Ever since The Rock's return to WWE at the Royal Rumble in January, he has been the victim of bad press, and it's not his fault.
Several full-time performers have gone on record to voice their displeasure over the WWE relying on part-time wrestlers like The Great One. Even though he left WrestleMania 29 after the event ended due to a then-unknown injury and missed Monday Night Raw, the heat continued to pour down on him.
But Rock does not deserve the bad press he's received. It's not his fault he was given a main event title run after not being with the company for many years.
It's the WWE's fault.
World Wrestling Entertainment is relying so hard on part-time guys like Rock, Triple H, the Undertaker and Brock Lesnar to sell pay-per-views because they have proven they can deliver. Any of these four men in a match, either on television or at an event like WrestleMania, is a match that is going to work.
Even without being on television week in and week out, they can step back into the squared circle and put on a five-star match that engages the fans.
Several WWE wrestlers have voiced their feelings about part-timers in today's WWE. Cody Rhodes told 106.7 The Fan DC:
I love the fact that Brock, and the Rock, and Jericho are here because they’re guaranteed. They’ve proven that they can go in the ring. For WrestleMania this year, I think it’s wonderful...Who’s a bigger celebrity than the Rock?
But next year, at WrestleMania 30, it’s a personal goal—and I know Dolph (Ziggler) is the same way, Wade (Barrett) is probably the same way—that it’s not about bringing anyone back. Let these guys go home. They did everything they possibly could, let them go home.
Would it be nice to see more of the younger and full-time stars headlining shows? Sure. But when big events roll around and these guys can't deliver, what's the WWE to do? Vince McMahon and company aren't in the wrestling business, they're in the moneymaking business.
Bigger and more established names draw bigger numbers and thus make the company more money. John Cena taking on Rock, Hollywood movie star, is going to do more for the WWE in the short run than Dolph Ziggler facing anyone else on the roster.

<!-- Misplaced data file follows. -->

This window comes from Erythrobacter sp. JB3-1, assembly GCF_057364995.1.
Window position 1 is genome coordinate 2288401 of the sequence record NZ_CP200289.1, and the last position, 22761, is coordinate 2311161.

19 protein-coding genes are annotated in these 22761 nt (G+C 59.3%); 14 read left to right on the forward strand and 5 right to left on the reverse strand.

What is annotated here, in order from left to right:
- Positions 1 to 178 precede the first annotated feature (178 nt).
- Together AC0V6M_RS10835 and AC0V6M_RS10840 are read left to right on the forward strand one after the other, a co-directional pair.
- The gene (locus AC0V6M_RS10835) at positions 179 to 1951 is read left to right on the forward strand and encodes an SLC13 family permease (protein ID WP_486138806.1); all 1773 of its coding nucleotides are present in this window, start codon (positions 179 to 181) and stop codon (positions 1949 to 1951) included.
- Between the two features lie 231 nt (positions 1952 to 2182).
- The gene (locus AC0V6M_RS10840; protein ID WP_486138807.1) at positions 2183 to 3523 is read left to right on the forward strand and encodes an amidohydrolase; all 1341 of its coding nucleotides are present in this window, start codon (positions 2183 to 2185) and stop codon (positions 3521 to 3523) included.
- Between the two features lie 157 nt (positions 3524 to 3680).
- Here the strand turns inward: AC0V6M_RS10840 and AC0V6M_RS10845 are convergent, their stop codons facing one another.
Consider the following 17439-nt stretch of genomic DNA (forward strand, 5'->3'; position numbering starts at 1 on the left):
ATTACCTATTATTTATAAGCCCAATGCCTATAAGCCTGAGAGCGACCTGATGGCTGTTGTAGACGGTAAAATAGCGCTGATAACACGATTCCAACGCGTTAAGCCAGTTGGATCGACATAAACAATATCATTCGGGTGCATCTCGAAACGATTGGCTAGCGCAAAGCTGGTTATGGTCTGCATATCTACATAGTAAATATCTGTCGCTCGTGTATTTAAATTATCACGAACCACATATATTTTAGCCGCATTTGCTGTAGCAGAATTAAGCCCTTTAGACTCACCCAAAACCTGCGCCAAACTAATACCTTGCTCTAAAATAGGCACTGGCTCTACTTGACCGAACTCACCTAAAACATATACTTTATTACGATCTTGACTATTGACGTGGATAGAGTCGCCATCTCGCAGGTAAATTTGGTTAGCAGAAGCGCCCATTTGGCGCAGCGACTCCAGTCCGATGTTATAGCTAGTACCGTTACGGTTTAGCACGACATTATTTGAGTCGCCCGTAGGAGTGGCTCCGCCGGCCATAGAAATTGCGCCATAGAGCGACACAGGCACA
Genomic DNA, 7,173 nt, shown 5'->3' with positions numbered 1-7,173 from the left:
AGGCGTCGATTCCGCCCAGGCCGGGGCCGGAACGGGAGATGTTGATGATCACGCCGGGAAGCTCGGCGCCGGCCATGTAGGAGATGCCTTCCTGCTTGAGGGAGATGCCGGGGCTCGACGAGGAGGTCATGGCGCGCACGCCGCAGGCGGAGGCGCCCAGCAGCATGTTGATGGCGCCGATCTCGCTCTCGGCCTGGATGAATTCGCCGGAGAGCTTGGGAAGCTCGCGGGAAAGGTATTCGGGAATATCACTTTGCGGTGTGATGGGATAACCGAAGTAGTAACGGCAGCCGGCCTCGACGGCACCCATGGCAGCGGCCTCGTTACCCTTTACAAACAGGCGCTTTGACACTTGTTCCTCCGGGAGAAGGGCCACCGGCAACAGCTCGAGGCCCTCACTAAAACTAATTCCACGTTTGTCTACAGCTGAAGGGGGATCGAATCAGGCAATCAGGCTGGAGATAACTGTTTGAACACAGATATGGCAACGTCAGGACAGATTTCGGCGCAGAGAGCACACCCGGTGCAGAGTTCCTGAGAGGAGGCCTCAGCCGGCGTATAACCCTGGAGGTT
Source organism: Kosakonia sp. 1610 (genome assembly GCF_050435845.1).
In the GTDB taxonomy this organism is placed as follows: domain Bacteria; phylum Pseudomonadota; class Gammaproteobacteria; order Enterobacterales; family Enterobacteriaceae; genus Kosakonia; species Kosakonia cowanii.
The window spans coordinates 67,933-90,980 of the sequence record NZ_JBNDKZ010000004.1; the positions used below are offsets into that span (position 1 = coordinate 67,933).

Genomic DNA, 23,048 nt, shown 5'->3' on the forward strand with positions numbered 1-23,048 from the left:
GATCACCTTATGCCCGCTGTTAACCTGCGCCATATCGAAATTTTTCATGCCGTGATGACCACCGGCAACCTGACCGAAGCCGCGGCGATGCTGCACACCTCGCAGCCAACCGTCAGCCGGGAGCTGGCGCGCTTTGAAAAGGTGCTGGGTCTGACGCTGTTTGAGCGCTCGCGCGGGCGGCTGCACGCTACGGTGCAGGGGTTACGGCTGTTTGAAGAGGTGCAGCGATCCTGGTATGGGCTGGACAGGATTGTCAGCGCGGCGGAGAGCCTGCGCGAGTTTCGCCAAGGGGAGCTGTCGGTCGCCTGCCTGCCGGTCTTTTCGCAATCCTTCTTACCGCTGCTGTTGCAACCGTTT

The current World champion is a great seller and athlete, but he doesn't have the same name recognition as Rock. Fair or not, Ziggler won't be on daytime television or late night talk shows plugging the WWE.
Can Rock be blamed for taking a big paycheck to appear on a few shows and carry the gold once again? Perhaps the grumbling from the others on the roster is fueled by jealousy and nothing more.
By using Rock, the WWE improved the buy rates for the events he appeared at. Wrestlezone.com noted that the 2013 Rumble drew 498,000 buys, up from 438,000 buys the previous year. Even though it was lower than the 2008 event, which drew 575,000, buys, this was still an improvement.
For Elimination Chamber, the event drew 210,000 buy rates. This, too, was an improvement from 2012, which drew 178,000.
WrestleMania 29 buy rates are not out yet. Even though some wrestling sites speculate the numbers will be low, the event did draw the biggest live gate for any WWE show in its history. It earned $12.3 million—also a MetLife Stadium record—and drew 80,676 fans, the second most-attended WrestleMania, behind only WrestleMania III.
Rock’s quick departure from WrestleMania 29 and failure to appear on Raw the next night continued the heat and bad press. According to PWInsider (h/t Wrestlinginc.com) the heat on Rock dispelled a bit when word leaked of his injury, although some still voiced their displeasure. Certain wrestlers backstage felt if they work hurt, so could Rock.
But Rock doesn't deserve this heat either, for the same reason Rhodes, Punk and Ziggler were complaining about: He's a part-time wrestler. Like it or not, his biggest priority is not coming to the ring to cut a promo but making sure he can still do his day job, which is making million-dollar Hollywood pictures.
Rock suffered torn abductor and abdominal muscles during his bout with Cena. Instead of stopping the match, he finished it. He finished the bout like a professional in much the same manner as Triple H did when he tore his quadriceps muscle during a match.
Shouldn't Rock be applauded for his professionalism when it counted most? In the main event of the biggest show of the year, he suffered a painful injury and still finished the bout with most in attendance unaware that anything was wrong.
Mick Foley, hardcore legend and the man known for punishing his body, took to Twitter to defend Rock. He wrote:
Very sorry to hear about the injury suffered by @therock.A torn abdominal muscle I suffered in 1993, was BY FAR my most painful injury.— Mick Foley (@realmickfoley) April 11, 2013
Instead of announcing on Raw the night after WrestleMania that Rock wouldn't be there, and drawing a chorus of boos, the WWE could have been truthful. They could have announced Rock's injury for those who didn't know or don't follow him on Twitter.
Rock has been nothing but a class act during his time with the WWE. He has done everything the WWE asked of him and paid him to do. He doesn't deserve any of the bad press he's received.